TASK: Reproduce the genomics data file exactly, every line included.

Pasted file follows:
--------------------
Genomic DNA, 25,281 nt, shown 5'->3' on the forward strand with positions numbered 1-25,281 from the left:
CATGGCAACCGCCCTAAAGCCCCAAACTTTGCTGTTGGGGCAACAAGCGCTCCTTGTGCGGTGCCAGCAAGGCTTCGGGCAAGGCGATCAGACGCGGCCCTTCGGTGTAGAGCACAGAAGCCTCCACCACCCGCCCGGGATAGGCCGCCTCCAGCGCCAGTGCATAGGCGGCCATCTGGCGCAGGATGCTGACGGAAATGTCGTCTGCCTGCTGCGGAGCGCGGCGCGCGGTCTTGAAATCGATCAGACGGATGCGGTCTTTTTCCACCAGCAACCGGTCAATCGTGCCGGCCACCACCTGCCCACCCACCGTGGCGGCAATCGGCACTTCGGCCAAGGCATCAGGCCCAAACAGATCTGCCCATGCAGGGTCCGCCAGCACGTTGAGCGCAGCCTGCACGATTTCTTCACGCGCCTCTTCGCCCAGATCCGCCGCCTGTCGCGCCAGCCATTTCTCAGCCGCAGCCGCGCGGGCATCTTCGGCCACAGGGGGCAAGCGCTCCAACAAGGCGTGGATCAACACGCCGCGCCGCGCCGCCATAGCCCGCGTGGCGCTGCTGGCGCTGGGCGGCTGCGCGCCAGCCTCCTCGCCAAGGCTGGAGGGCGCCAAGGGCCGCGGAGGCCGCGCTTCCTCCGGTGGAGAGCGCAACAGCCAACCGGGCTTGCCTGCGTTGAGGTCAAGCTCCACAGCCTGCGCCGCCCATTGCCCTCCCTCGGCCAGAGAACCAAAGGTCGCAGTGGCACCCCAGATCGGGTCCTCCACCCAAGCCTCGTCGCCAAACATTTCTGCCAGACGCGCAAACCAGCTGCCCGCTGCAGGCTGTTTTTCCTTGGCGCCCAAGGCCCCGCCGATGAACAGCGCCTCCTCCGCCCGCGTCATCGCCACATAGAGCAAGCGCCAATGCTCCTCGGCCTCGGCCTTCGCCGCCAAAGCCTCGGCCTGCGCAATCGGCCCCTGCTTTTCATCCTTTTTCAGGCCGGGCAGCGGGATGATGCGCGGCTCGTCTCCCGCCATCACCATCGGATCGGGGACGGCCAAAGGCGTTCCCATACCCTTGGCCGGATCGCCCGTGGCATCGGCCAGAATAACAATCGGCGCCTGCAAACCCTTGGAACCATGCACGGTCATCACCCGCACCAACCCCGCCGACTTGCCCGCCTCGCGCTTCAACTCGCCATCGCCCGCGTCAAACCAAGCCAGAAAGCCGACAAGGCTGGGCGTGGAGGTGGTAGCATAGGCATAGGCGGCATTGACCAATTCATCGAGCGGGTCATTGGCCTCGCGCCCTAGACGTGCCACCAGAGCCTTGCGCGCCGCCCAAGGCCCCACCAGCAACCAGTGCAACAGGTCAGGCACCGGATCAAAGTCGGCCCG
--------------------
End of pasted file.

Genomic DNA, 25,281 nt, shown 5'->3' on the forward strand with positions numbered 1-25,281 from the left:
CATGGCAACCGCCCTAAAGCCCCAAACTTTGCTGTTGGGGCAACAAGCGCTCCTTGTGCGGTGCCAGCAAGGCTTCGGGCAAGGCGATCAGACGCGGCCCTTCGGTGTAGAGCACAGAAGCCTCCACCACCCGCCCGGGATAGGCCGCCTCCAGCGCCAGTGCATAGGCGGCCATCTGGCGCAGGATGCTGACGGAAATGTCGTCTGCCTGCTGCGGAGCGCGGCGCGCGGTCTTGAAATCGATCAGACGGATGCGGTCTTTTTCCACCAGCAACCGGTCAATCGTGCCGGCCACCACCTGCCCACCCACCGTGGCGGCAATCGGCACTTCGGCCAAGGCATCAGGCCCAAACAGATCTGCCCATGCAGGGTCCGCCAGCACGTTGAGCGCAGCCTGCACGATTTCTTCACGCGCCTCTTCGCCCAGATCCGCCGCCTGTCGCGCCAGCCATTTCTCAGCCGCAGCCGCGCGGGCATCTTCGGCCACAGGGGGCAAGCGCTCCAACAAGGCGTGGATCAACACGCCGCGCCGCGCCGCCATAGCCCGCGTGGCGCTGCTGGCGCTGGGCGGCTGCGCGCCAGCCTCCTCGCCAAGGCTGGAGGGCGCCAAGGGCCGCGGAGGCCGCGCTTCCTCCGGTGGAGAGCGCAACAGCCAACCGGGCTTGCCTGCGTTGAGGTCAAGCTCCACAGCCTGCGCCGCCCATTGCCCTCCCTCGGCCAGAGAACCAAAGGTCGCAGTGGCACCCCAGATCGGGTCCTCCACCCAAGCCTCGTCGCCAAACATTTCTGCCAGACGCGCAAACCAGCTGCCCGCTGCAGGCTGTTTTTCCTTGGCGCCCAAGGCCCCGCCGATGAACAGCGCCTCCTCCGCCCGCGTCATCGCCACATAGAGCAAGCGCCAATGCTCCTCGGCCTCGGCCTTCGCCGCCAAAGCCTCGGCCTGCGCAATCGGCCCCTGCTTTTCATCCTTTTTCAGGCCGGGCAGCGGGATGATGCGCGGCTCGTCTCCCGCCATCACCATCGGATCGGGGACGGCCAAAGGCGTTCCCATACCCTTGGCCGGATCGCCCGTGGCATCGGCCAGAATAACAATCGGCGCCTGCAAACCCTTGGAACCATGCACGGTCATCACCCGCACCAACCCCGCCGACTTGCCCGCCTCGCGCTTCAACTCGCCATCGCCCGCGTCAAACCAAGCCAGAAAGCCGACAAGGCTGGGCGTGGAGGTGGTAGCATAGGCATAGGCGGCATTGACCAATTCATCGAGCGGGTCATTGGCCTCGCGCCCTAGACGTGCCACCAGAGCCTTGCGCGCCGCCCAAGGCCCCACCAGCAACCAGTGCAACAGGTCAGGCACCGGATCAAAGTCGGCCCG